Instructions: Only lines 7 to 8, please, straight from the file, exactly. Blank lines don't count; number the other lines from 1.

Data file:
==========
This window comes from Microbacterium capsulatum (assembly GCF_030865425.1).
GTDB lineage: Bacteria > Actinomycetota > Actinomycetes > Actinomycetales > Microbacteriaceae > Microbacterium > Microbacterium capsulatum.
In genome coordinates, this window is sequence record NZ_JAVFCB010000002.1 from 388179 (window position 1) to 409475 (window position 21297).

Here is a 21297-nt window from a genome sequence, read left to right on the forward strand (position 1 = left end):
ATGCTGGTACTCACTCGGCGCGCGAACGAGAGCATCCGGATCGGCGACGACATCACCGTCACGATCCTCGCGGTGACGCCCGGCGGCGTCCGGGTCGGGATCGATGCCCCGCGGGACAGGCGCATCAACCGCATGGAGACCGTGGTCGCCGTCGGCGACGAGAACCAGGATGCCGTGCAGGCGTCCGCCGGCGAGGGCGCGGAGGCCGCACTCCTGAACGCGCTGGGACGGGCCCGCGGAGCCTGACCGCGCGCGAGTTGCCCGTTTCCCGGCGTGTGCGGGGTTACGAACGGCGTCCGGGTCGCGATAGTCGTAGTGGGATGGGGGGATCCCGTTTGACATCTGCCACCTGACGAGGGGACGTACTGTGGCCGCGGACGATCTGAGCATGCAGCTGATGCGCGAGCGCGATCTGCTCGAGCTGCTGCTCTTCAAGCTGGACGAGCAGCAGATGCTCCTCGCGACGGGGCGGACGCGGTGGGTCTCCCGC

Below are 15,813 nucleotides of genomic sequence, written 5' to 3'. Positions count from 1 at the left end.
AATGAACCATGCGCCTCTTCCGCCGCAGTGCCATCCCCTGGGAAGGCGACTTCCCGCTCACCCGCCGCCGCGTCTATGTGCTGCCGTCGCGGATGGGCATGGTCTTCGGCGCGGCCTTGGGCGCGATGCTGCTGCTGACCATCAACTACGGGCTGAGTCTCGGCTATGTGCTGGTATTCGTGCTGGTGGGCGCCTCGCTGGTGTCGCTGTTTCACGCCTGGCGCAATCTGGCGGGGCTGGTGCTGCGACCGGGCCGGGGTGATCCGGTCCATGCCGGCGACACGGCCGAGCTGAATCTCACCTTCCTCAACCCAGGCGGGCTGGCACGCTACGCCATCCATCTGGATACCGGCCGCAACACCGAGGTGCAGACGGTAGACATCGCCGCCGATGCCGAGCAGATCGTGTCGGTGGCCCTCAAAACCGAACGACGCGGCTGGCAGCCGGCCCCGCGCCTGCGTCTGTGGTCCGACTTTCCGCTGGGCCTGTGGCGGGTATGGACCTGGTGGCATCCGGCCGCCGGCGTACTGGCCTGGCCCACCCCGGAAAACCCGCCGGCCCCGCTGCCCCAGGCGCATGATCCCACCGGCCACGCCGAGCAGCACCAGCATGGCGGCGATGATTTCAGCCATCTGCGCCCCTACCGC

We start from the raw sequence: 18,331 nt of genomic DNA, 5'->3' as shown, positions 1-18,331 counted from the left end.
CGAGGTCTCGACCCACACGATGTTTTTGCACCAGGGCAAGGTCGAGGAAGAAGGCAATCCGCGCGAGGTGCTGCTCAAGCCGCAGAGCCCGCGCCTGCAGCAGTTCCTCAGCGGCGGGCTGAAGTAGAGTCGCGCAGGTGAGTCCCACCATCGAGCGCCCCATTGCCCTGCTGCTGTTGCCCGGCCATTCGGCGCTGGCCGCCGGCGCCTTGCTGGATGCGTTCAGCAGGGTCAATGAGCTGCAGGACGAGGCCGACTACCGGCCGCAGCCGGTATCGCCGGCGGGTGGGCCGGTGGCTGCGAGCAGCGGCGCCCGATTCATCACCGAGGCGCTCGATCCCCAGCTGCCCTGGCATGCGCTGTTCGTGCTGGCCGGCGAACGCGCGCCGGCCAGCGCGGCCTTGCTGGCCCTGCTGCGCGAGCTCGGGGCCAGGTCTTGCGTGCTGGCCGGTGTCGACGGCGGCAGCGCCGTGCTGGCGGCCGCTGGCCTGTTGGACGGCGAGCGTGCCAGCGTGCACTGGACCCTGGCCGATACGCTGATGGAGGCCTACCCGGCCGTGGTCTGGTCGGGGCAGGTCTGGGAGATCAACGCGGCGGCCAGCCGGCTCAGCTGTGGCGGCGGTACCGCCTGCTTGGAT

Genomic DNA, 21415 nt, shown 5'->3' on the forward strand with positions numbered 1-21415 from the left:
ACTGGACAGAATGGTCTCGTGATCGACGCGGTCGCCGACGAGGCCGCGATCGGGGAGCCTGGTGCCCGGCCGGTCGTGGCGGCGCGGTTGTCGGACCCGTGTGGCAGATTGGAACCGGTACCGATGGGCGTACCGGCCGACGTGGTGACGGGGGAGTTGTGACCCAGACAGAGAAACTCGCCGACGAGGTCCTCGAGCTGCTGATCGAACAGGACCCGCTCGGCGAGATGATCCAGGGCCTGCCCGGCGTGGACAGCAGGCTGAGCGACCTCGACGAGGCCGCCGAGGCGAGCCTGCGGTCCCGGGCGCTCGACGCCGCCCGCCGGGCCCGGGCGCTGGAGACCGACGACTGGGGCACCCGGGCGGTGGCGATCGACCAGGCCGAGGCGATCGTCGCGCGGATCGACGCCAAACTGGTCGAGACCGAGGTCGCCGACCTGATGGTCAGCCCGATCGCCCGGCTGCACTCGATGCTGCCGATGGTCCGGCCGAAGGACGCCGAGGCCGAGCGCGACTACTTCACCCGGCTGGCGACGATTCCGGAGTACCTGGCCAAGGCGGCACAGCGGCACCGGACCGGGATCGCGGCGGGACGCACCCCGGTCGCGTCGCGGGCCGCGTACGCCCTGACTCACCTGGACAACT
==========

AATGAACCATGCGCCTCTTCCGCCGCAGTGCCATCCCCTGGGAAGGCGACTTCCCGCTCACCCGCCGCCGCGTCTATGTGCTGCCGTCGCGGATGGGCATGGTCTTCGGCGCGGCCTTGGGCGCGATGCTGCTGCTGACCATCAACTACGGGCTGAGTCTCGGCTATGTGCTGGTATTCGTGCTGGTGGGCGCCTCGCTGGTGTCGCTGTTTCACGCCTGGCGCAATCTGGCGGGGCTGGTGCTGCGACCGGGCCGGGGTGATCCGGTCCATGCCGGCGACACGGCCGAGCTGAATCTCACCTTCCTCAACCCAGGCGGGCTGGCACGCTACGCCATCCATCTGGATACCGGCCGCAACACCGAGGTGCAGACGGTAGACATCGCCGCCGATGCCGAGCAGATCGTGTCGGTGGCCCTCAAAACCGAACGACGCGGCTGGCAGCCGGCCCCGCGCCTGCGTCTGTGGTCCGACTTTCCGCTGGGCCTGTGGCGGGTATGGACCTGGTGGCATCCGGCCGCCGGCGTACTGGCCTGGCCCACCCCGGAAAACCCGCCGGCCCCGCTGCCCCAGGCGCATGATCCCACCGGCCACGCCGAGCAGCACCAGCATGGCGGCGATGATTTCAGCCATCTGCGCCCCTACCGC

We start from the raw sequence: 18,331 nt of genomic DNA, 5'->3' as shown, positions 1-18,331 counted from the left end.